Yes, there was once liquid water on Mars, and the red planet was not as desolate and barren as we see it today. The more we explore Mars with our robotic missions, the more we understand how Mars was once much similar to Earth, with massive lakes, oceans, and rivers painting its surface.
Now, we’ve got a series of new images from the red planet and the footage reveals evidence of the existence of rivers that existed for 100,000 years on the planet’s surface, around 3.7 billion years ago. Mars was much warmer at that time and could have even had enough liquid water on its surface to support life as we know it.
Although we’ve known for quite some time about liquid water on Mars, only now have we discovered evidence of “rivers in long-term action preserved in exposed cliff-faces.
An international team of researchers from Italy, the United Kingdom, France, and the Netherlands used high-resolution images captured by the HiRISE camera of NASA’s Mars Reconnaissance Orbiter (MRO) to study the edge of the Hellas Planitia plain on the red planet’s southern hemisphere.
The Hellas impact crater has long been of interest to researchers because it is one of the largest in the solar system, stretching about 9 kilometers from the crater’s base to the rim. Scientists focused on a rocky cliff, about 200 meters high and dating to 3.7 billion years ago. Composed of sediments accumulated over time, these rocks are like those found on Earth and formed by rivers.
“The cliffs located on Mars reveal rivers that continually changed their ravines, creating sandbanks, similar to the River Rhine or to those found in northern Italy,” revealed experts in a study published in the journal Nature Communications.
By analyzing the layers of rocks on Mars, the researchers were able to determine that the channels were around 3 meters deep. This analysis can give more information about its evolution, similar to how geologists used the sediment layers on Earth to understand how our planet changed over time and visualize what it was like millions and billions of years ago.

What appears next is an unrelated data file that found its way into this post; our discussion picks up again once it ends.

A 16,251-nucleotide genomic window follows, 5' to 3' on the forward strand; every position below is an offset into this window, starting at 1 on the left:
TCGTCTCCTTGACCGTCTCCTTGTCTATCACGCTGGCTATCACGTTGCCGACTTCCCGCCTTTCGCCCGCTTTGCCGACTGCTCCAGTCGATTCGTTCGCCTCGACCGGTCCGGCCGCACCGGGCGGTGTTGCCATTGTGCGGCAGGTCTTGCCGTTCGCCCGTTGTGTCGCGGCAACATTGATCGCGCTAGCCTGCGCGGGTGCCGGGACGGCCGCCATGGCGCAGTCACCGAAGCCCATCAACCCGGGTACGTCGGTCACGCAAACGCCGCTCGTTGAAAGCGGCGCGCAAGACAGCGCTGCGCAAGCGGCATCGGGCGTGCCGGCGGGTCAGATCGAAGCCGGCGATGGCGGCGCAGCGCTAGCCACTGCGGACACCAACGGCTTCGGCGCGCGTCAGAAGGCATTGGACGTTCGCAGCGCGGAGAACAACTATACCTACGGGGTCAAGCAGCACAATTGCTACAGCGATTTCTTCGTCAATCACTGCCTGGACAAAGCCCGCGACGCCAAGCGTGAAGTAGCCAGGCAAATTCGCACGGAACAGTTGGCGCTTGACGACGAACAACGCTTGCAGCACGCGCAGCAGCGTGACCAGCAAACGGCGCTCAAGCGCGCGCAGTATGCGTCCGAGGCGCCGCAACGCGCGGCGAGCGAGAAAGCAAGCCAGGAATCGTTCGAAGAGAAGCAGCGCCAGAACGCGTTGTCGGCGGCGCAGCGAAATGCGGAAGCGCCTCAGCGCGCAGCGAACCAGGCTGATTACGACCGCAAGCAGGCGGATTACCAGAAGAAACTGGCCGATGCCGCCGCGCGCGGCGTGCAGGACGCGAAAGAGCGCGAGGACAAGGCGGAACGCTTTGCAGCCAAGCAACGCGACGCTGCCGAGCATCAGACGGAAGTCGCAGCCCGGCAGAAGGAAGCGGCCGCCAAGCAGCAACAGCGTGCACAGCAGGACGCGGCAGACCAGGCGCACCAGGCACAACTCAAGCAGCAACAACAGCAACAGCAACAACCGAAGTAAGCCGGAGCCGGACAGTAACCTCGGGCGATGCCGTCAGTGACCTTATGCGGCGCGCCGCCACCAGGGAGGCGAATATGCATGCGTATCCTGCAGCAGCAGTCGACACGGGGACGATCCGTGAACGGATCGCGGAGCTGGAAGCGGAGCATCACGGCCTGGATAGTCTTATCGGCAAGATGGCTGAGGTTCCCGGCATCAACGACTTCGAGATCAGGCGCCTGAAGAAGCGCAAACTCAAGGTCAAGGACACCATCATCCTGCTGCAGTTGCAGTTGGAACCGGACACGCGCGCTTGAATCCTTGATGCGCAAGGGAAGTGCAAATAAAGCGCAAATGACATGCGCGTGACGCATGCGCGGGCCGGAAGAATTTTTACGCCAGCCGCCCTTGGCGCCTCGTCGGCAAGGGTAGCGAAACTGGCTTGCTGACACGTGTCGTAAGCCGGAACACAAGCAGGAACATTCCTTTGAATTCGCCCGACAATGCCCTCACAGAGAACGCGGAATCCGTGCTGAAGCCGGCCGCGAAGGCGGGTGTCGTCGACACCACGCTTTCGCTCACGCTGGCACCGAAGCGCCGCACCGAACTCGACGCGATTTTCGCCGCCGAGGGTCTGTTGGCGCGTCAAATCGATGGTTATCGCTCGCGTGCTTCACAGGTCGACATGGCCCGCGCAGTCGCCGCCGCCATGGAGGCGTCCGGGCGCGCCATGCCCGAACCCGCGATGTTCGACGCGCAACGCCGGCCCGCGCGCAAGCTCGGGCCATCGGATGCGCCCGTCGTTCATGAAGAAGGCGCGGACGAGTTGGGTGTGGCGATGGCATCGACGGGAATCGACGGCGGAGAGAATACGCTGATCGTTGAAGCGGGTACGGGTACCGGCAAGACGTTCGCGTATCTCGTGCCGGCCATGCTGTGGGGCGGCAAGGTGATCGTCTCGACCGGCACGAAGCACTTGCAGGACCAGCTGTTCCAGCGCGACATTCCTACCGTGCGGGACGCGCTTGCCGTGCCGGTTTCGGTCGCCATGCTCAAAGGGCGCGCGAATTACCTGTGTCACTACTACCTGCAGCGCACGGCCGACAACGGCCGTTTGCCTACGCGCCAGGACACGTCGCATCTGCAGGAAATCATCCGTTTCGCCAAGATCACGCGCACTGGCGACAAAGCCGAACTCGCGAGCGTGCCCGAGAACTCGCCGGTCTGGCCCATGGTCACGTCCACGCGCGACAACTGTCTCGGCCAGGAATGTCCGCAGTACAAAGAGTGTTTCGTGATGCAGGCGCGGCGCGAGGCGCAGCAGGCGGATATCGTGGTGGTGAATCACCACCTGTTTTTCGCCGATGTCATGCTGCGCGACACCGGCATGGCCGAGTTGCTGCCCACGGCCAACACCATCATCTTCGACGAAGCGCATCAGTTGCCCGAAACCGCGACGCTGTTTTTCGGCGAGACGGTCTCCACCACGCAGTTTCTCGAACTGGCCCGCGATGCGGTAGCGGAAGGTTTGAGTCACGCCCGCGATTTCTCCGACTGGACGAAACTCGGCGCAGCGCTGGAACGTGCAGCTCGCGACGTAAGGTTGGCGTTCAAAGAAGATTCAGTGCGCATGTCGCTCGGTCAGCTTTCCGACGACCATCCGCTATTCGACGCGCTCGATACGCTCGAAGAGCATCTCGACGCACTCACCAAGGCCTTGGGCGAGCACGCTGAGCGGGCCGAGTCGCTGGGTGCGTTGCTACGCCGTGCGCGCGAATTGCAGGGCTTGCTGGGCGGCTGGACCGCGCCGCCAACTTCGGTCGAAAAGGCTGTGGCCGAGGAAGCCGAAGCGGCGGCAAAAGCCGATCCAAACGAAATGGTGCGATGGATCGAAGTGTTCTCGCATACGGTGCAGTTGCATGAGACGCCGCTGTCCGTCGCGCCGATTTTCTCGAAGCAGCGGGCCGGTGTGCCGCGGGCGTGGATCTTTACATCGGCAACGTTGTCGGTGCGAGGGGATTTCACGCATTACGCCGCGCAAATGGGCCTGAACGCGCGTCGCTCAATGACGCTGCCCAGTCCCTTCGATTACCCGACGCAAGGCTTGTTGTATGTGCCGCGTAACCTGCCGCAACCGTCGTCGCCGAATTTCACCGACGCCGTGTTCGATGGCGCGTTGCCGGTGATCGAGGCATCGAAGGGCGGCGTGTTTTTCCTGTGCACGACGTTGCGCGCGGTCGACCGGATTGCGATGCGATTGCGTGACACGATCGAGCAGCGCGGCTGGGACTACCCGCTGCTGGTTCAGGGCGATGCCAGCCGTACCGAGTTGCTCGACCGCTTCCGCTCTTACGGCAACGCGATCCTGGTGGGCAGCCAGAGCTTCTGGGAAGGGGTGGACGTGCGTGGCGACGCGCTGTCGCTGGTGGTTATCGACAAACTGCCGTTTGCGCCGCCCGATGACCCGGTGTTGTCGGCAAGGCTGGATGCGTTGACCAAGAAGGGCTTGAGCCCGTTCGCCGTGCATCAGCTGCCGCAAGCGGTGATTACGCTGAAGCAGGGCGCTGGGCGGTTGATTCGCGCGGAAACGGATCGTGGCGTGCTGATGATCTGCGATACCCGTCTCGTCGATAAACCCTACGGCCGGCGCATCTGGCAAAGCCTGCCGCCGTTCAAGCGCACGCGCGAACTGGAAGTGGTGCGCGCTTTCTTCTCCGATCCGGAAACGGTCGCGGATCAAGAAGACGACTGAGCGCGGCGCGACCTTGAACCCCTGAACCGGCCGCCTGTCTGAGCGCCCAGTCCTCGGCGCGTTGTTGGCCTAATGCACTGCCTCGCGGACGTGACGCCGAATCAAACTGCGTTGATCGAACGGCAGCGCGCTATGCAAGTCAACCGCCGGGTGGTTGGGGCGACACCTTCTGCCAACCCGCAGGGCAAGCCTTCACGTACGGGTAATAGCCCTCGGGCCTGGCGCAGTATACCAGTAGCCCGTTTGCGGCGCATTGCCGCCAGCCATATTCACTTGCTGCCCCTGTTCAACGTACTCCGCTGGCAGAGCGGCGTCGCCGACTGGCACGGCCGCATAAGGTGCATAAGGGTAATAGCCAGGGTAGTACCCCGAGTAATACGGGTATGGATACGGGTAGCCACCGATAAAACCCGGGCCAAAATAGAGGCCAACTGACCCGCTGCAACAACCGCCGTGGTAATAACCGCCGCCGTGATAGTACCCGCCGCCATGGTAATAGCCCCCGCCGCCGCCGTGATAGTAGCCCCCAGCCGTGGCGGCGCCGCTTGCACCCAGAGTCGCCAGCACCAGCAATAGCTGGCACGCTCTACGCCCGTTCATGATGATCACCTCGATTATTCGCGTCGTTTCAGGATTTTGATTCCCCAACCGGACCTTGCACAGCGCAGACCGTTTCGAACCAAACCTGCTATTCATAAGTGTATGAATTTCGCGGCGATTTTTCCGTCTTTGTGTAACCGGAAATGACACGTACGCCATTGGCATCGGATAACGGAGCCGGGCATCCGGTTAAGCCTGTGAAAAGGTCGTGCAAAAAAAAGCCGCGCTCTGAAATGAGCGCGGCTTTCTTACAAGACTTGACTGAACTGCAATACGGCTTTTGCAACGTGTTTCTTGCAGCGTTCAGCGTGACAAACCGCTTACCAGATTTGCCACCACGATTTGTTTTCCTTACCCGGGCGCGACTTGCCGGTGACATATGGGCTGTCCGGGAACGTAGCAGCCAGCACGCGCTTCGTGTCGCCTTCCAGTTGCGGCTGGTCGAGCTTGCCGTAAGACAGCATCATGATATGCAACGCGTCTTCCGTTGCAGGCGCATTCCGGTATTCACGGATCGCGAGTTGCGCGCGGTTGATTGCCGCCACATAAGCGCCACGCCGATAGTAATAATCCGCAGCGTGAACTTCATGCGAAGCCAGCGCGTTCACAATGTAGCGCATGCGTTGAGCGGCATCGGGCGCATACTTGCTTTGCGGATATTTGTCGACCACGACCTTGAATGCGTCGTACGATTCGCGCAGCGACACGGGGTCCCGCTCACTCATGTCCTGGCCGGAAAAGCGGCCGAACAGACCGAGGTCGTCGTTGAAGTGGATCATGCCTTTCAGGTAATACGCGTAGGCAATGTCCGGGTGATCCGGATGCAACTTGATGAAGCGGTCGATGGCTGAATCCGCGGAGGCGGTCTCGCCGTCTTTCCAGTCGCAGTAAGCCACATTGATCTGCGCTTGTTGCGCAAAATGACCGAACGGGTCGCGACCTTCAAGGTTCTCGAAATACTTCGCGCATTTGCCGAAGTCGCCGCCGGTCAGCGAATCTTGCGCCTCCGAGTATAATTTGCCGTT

“For the first time, orbital data has allowed us to examine, through the detailed high-resolution architectural analysis, a large (1500 m by 190 m) pre-late Noachian outcrop, and draw reliable paleoenvironmental interpretations based on sedimentary-stratigraphic evidence,” the researchers explained in the study.
The study provides new pieces to a massive, planetary jigsaw puzzle, providing never-before-seen insight into the amount of liquid water that covered the ancient landscapes on the red planet’s surface.
“OK, it is not like reading a newspaper, but the extremely high-resolution imagery allowed us to ‘read’ the rocks as if you are standing very close to the cliff. Unfortunately, we don’t have the ability to climb, to look at the finer-scale details, but the striking similarities to sedimentary rocks on Earth leave very little to the imagination,” explained Francesco Salese – a geologist at Utrecht University.
The study also provides evidence of prolonged water discharges on Mars that are consistent with precipitation, a mechanism driven by a hydrological cycle.
“The study demonstrates sustained river deposition on Mars 3.7 billion years ago. Such perennially flowing rivers would require an environment capable of maintaining large volumes of water for extensive time-periods, and almost certainly necessitated a precipitation-driven hydrological cycle. More in line with slower climatic change, and less in line with catastrophic hydrologic events. This kind of evidence, of a long-lived watery landscape, is crucial in our search for ancient life on the planet,” concludes Salese.
For the first time, orbital data has allowed us to examine, through the detailed high-resolution architectural analysis, a large (1500 m by 200 m) outcrop, and draw reliable paleoenvironmental interpretations based on sedimentary-stratigraphic evidence,” he added.